The Hill





Bill Cox



 
© Copyright 2018 by Bill Cox



Photo of female roe deer with fawn.

A short piece looking at the diversity of life encountered on a small piece of wild land and the challenges nature faces from human civilisation.

I was born in Aberdeen, a busy Scottish city that sits on the coast of the North Sea. After some youthful travels I returned there and now live with my partner Hilary in a cottage on the edge of the city. Our home is surrounded by crop fields where wheat is grown for the whisky industry, but on the edge of our small horizon we can see the housing estates of the cityís Bridge of Don suburb. In reality there are only three fields between us and suburbia and I have no doubt that one day the housing estates will come out to meet us. Thereís a certain inevitability to it, like a rising tide.

For now though, we live in the countryside and not the city. Our surroundings are given over to farming, but five minutes walk from my front door is a small hill that has, over the years, become our own little nature reserve. We call it the hill, but it barely registers on an Ordinance Survey map. However, its contours are such that putting it to crop is more trouble than its worth, so it is left as a small piece of wild land surrounded by industrially farmed fields.

Its proximity is convenient for us as somewhere we can walk our Border Collie. However, over the years of dog walking it has become something more than a handy place to exercise Bracken. The hill is a place where we encounter nature, where we can witness the ebb and flow of the seasons, where we feel an intimate connection with the Earth and all life on it.

The hill is bounded to its east and north by fields and by the Burn of Mundurno on its western and southern flanks. This small stream flows down from nearby Corby Loch and after a few miles it reaches the sea. If the conditions are right an otherworldly mist will often form along the course of the burn of an evening, creating an atmosphere thatís hard to put into words but nevertheless moves the soul.

The hill is home to a number of larger mammals and I have a particular affinity for the Fox. Unfortunately, Foxes are considered as pests by the landowners and as such are free game to the shooters who ply their Ďtradeí in this area. I donít have much sympathy for this point of view. However, I remember a discussion with one of the shooters, a man in his sixties who only came to shooting later in life. I couldnít help but like him and it was clear that the act of stalking, of hunting, spoke to something elemental within him.

Because of this pressure, Foxes in the area are wary of humans. Nevertheless, over the years I have been privileged to come face to face with these animals. I suspect that their life expectancy here is rarely more than two or three years, so it may be that I have encountered members of successive generations over the decade Iíve been walking here.

My latest encounter was in May of this year. I saw a Fox walking up the slope of the hill, sniffing the ground as it went. I dropped to one knee, trying to present a lower, less-threatening profile. Through the eyepiece of my camera I watched it stop and look at me Ė I couldnít tell the sex Ė before continuing on; not interested enough to examine further, but not threatened enough to break into a run. I clicked the camera as it retreated from me, over the brow of the hill then gone.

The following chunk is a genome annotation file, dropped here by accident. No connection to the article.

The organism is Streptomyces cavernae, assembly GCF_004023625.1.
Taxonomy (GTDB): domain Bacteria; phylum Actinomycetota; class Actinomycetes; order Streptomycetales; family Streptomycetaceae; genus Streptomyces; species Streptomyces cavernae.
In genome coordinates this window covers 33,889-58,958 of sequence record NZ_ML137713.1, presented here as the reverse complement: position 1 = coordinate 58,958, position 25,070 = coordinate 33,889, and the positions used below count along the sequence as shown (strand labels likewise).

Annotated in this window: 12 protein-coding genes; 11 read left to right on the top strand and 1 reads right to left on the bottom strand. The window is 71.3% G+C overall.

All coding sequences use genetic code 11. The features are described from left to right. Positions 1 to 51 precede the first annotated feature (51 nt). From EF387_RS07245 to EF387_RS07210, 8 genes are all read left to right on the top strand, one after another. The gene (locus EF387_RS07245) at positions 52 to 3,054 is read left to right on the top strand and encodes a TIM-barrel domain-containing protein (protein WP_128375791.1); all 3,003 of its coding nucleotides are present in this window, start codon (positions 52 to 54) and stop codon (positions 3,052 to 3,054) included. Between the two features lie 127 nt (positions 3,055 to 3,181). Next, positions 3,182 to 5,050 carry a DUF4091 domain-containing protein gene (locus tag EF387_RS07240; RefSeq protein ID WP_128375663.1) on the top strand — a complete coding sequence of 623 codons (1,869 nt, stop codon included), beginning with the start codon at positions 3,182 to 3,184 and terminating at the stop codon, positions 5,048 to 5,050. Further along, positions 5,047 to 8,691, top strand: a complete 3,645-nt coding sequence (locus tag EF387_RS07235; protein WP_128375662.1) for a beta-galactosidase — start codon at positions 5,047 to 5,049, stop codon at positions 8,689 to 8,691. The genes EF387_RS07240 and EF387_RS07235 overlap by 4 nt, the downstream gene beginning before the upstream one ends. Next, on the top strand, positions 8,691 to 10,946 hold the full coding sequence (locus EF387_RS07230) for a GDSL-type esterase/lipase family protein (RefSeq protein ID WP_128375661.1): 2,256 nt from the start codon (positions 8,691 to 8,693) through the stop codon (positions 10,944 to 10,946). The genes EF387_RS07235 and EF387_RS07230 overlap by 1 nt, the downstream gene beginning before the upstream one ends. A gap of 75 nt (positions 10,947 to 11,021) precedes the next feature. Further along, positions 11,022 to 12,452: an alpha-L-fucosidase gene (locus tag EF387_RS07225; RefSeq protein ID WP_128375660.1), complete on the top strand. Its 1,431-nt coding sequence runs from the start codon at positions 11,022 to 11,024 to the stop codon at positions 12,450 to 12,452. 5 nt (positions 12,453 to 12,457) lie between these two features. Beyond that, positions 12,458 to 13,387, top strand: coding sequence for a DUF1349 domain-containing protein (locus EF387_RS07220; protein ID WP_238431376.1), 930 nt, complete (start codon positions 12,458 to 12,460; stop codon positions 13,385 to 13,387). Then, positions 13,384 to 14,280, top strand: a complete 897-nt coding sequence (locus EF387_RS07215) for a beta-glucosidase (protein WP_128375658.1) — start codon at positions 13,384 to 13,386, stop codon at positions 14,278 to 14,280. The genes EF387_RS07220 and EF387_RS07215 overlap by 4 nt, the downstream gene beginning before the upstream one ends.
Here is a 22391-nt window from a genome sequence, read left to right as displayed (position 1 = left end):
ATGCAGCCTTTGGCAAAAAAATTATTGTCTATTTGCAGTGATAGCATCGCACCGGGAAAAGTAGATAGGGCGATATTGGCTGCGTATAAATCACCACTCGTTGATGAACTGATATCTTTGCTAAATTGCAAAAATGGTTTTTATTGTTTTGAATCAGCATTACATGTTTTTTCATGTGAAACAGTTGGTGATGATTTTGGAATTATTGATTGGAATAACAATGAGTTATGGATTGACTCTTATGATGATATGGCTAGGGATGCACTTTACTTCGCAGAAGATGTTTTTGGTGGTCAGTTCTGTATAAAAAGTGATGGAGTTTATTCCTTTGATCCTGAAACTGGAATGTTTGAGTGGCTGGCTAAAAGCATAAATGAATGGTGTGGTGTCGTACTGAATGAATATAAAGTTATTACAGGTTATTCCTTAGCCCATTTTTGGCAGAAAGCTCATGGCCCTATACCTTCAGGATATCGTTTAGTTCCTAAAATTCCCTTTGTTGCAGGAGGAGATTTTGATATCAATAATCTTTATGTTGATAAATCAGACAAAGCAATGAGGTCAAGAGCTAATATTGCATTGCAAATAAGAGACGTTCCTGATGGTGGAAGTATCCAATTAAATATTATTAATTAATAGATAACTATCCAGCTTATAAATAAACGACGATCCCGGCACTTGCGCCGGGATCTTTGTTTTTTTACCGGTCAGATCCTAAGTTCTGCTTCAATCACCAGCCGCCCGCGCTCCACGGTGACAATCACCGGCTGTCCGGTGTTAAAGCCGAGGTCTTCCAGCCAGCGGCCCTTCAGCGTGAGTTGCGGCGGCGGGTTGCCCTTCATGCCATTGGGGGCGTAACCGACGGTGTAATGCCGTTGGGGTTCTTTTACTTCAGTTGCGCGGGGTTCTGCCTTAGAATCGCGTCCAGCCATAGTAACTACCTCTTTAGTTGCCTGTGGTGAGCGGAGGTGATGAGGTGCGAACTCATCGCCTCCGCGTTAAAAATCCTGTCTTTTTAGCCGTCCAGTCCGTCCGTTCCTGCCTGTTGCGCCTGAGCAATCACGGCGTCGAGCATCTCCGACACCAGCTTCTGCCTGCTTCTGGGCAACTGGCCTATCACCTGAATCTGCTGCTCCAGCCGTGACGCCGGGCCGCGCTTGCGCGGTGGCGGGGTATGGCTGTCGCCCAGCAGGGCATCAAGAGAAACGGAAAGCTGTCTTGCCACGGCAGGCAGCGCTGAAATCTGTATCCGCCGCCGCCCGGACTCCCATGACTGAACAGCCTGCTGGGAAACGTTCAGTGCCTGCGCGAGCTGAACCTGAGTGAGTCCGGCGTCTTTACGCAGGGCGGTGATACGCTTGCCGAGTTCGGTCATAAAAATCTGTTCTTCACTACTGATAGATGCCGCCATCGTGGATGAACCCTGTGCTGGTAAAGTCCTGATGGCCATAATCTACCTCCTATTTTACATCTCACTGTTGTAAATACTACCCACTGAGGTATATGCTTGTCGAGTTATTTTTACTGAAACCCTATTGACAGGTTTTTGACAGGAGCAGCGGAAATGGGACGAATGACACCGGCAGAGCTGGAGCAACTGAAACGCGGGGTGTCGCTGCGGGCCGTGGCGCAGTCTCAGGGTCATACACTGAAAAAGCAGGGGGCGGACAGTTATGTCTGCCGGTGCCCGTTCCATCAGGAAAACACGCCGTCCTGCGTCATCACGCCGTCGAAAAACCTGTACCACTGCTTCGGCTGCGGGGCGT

Afterwards I always feel a thrill at these accidental encounters. We are just two travellers whose paths have momentarily crossed. I know that with a bit of effort I could track the Fox back to its den and stake it out, camera in hand, ready to take the photo that will impress my Facebook friends. Iíve seen other people doing similar things.

I remember a few summers back watching a man with a monstrous lens, perched on a cliff feet away from the subterranean nests of some Puffins, waiting for the money shot. I have no doubt he got some good pictures, but itís hard to imagine anything more invasive. It canít be relaxing to have a predator squatting just outside your home, watching your every move. In trying to celebrate nature (or our own egos) we are in danger of causing unnecessary stress to species who are already facing numerous existential threats, many of which are also of our making.

So we endeavour to have only a light footprint on our little hill. Given the threats they face from pesticides, recreational shooters and noise pollution, the inhabitants of this small patch of wild land donít need me tracking them down and sticking a lens in their face. If our paths cross then well and good, otherwise I will leave them to their business.

Roe Deer are a more common sight on the hill. Their senses are fine-tuned so itís rare to get particularly close, often the first sight of them is their white rumps as they leap away through the undergrowth. They have an athleticism and speed that is perhaps the reason our ancestors invented the spear and bow and arrow. Getting close to these animals in the wild is difficult.

Sometimes we will see a Roe Deer, its belly swollen with child, resting by the stream. Over the years we have discerned that this seems to be a favoured spot for pregnant mothers, perhaps because of its proximity to water. Usually Deer, when spotted, will run away. Now though they are more lethargic, preferring to wait you out as you pass. We donít linger, happy instead to let them rest before the demands of childbirth begin.